Tuesday, May 29, 2018

Migrants treat WWII war memorial like a public swimming pool

The title at Biz Pac Review says, "see what happens when they're confronted."

It's hot. There's a beautiful and alluring fountain. They take off their shoes and refresh. The children splash and play.

If statues of soldiers could talk they would say, "Aw bless. Come to my fountain and play. But the white guy, the Barney Fife of the bunch get upset. And he thinks we should be upset too.

It's disrespectful
It's for them, not for you.
You know this a memorial for the soldiers, right?
It's not for swimming.
Aw Jesus. It just pisses me off.
You know people are not supposed to swim here.
This is a memorial
It's disrespectful.
It's not supposed to be here.
These people should not be here.
It's disrespectful for my American soldiers.
You guys know this is a memorial for the soldiers.
It's not a swimming pool.
It's disrespectful to be swimming in this pool.
Ya know?
It's disrespectful to American solders that died.
To be swimming in this pool.
It's a memorial.
Not a swimming pool

Know what else is disrespectful? Creating a scene in solemn place of reflection on a day of remembering when people are relaxing at an actual memorial. Is there a rule in the Barney Fife handbook that insists memorials are always to be somber and the living must behave near dead themselves, and life-giving refreshing water provided in such abundance that it's shot into the air, on such a hot day, cannot be used by the living who chanced upon the sacred space?

It's hot outside.

People are relaxing and having fun, children are alive and well and filled with joy, in part because of the memorialized, and he walks up on them and treats them like unwelcome second class uninvited guests. Explaining is one thing and pissing on their innocent party is another.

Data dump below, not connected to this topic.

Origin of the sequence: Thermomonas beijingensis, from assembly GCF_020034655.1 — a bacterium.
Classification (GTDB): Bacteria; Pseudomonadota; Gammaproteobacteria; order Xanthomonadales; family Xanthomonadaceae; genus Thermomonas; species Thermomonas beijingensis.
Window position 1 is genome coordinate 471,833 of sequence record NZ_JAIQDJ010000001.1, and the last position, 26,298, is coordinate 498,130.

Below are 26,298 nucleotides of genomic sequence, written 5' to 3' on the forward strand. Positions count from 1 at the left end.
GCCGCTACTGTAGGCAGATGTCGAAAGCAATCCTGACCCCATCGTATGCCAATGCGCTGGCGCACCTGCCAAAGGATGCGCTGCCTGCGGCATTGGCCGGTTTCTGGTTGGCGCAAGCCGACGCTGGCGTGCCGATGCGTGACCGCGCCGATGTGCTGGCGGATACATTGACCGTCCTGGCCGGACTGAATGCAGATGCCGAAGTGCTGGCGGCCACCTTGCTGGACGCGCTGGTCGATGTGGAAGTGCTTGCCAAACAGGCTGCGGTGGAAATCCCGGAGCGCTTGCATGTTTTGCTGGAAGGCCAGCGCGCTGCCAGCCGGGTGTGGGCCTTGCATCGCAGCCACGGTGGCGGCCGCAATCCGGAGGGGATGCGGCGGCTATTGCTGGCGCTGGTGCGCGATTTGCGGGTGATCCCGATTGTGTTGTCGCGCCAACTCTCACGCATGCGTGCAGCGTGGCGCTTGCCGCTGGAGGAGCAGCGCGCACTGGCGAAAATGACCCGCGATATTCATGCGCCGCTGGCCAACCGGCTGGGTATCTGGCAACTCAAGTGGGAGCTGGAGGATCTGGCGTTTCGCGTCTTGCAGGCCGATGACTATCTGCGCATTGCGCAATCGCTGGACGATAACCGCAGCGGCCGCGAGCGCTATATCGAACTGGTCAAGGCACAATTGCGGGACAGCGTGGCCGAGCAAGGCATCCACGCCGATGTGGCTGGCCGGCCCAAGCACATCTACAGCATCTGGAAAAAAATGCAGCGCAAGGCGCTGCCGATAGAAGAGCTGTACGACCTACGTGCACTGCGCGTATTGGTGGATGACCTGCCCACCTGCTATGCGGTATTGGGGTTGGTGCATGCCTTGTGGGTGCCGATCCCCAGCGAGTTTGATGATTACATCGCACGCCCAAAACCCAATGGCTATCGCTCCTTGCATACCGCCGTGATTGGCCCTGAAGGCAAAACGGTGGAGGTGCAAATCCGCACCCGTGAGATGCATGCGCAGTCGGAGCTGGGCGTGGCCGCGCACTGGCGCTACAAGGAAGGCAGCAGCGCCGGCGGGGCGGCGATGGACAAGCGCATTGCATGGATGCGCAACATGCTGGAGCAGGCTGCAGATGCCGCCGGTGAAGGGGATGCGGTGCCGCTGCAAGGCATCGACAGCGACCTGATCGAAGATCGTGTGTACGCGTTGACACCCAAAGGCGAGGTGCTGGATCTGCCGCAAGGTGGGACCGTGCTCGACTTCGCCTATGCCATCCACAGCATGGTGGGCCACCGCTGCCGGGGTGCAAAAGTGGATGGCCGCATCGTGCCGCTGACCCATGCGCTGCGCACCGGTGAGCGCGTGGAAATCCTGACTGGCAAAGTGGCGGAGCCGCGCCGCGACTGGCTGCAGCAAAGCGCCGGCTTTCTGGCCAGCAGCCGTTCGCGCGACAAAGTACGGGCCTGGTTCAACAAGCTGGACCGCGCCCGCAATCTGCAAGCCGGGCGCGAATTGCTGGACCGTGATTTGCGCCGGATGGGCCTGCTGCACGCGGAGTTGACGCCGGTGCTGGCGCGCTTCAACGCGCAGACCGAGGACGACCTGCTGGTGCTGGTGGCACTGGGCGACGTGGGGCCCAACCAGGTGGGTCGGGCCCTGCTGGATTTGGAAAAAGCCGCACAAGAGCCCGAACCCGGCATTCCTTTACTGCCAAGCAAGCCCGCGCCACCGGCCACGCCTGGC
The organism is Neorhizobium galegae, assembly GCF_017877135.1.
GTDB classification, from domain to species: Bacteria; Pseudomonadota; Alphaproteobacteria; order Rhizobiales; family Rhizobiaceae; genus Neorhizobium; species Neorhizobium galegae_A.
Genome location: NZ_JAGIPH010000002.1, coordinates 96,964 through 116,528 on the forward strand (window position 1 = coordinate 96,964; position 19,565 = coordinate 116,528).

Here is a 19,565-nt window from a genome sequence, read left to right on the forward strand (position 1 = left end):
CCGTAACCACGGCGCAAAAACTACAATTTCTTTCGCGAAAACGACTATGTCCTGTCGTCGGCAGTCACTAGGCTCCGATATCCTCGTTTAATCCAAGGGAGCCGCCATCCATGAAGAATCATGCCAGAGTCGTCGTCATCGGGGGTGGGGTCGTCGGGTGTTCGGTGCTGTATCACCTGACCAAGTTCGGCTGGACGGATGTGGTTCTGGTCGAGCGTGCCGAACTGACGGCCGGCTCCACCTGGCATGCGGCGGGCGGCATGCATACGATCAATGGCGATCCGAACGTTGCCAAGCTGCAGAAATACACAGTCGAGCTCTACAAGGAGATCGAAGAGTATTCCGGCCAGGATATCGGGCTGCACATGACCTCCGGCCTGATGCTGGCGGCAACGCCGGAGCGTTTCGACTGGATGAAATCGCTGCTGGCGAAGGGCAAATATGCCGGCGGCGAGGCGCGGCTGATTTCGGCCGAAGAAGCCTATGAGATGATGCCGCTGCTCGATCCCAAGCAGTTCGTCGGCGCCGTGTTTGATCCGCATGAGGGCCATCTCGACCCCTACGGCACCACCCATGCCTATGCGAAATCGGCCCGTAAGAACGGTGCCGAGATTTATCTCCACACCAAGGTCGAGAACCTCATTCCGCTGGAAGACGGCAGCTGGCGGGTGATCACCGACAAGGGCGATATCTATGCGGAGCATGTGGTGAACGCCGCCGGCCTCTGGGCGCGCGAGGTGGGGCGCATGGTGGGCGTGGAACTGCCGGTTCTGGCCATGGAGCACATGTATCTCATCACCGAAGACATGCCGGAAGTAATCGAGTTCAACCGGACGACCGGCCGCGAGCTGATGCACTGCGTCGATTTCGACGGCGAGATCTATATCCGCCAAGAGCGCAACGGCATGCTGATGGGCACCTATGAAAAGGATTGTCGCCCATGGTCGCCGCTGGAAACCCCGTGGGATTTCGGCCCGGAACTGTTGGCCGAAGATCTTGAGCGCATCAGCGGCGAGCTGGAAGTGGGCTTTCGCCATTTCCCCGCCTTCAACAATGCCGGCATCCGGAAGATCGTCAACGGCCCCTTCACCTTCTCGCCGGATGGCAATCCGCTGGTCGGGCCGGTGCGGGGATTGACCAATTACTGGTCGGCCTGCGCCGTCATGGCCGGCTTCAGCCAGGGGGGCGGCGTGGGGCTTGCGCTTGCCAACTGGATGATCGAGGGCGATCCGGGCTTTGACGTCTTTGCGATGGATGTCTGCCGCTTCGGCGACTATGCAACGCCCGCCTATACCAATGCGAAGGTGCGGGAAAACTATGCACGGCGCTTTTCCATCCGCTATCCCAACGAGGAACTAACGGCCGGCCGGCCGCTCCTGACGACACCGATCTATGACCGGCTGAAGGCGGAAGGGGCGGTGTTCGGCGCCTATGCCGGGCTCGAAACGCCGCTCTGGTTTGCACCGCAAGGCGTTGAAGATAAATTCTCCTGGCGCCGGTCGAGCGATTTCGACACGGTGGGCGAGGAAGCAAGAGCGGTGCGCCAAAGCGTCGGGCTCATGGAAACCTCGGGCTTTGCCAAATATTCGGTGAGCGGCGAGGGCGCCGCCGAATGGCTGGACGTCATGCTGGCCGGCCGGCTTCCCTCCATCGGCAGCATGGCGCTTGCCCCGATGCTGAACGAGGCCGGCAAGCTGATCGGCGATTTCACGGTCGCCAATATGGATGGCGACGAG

What a f'k'n killjoy.

He could have simply watched them and enjoyed them. Quietly explain the nature of the memorial fountain. The reason why it was built.

I don't understand people like this. Explain this to me. Why must the memorial be so somber that the water cannot even be used? It can only be looked at. The water is visual, and that's it. No fun allowed.  This is a memorial, now be sad!

He's offended they don't understand. He's offended they're not showing proper decorum and due respect. He's offended they don't comprehend the nature of the space. I get that. But I don't get his behavior. His solution is get them to stop. Better yet, to go away. He's angry they don't behave like he does, they don't see the pubic fountain as he sees it.

Explain to me why I am wrong. Promise I won't argue.  

11 comments:

chickelit said...

Looks like the designer of the pool incorporated submerged steps. Why?

I’m guessing that it was intended for humans.

edutcher said...

Time to introduce a few sharks.

deborah said...

It is to laugh. I doubt the dead service members would mind, and would probably bless them. While I'm at it, I've never cared for the design of the WWII monument. Looks Third Reichish to me.

Good pick-up, chick.

Fr Martin Fox said...

People step into the reflecting pool that sits in front of the Lincoln Memorial. Is that disrespectful?

This raises a bigger question of how to react to "memorials." Are there clear rules? Should I deport myself differently at the Lincoln Memorial (he was assassinated) than at the Jefferson (he died a natural death)? And what about the Washington Memorial, which is perfectly fine, but being abstract, does not confront the viewer with the fact of it memorializing a person, the way others do.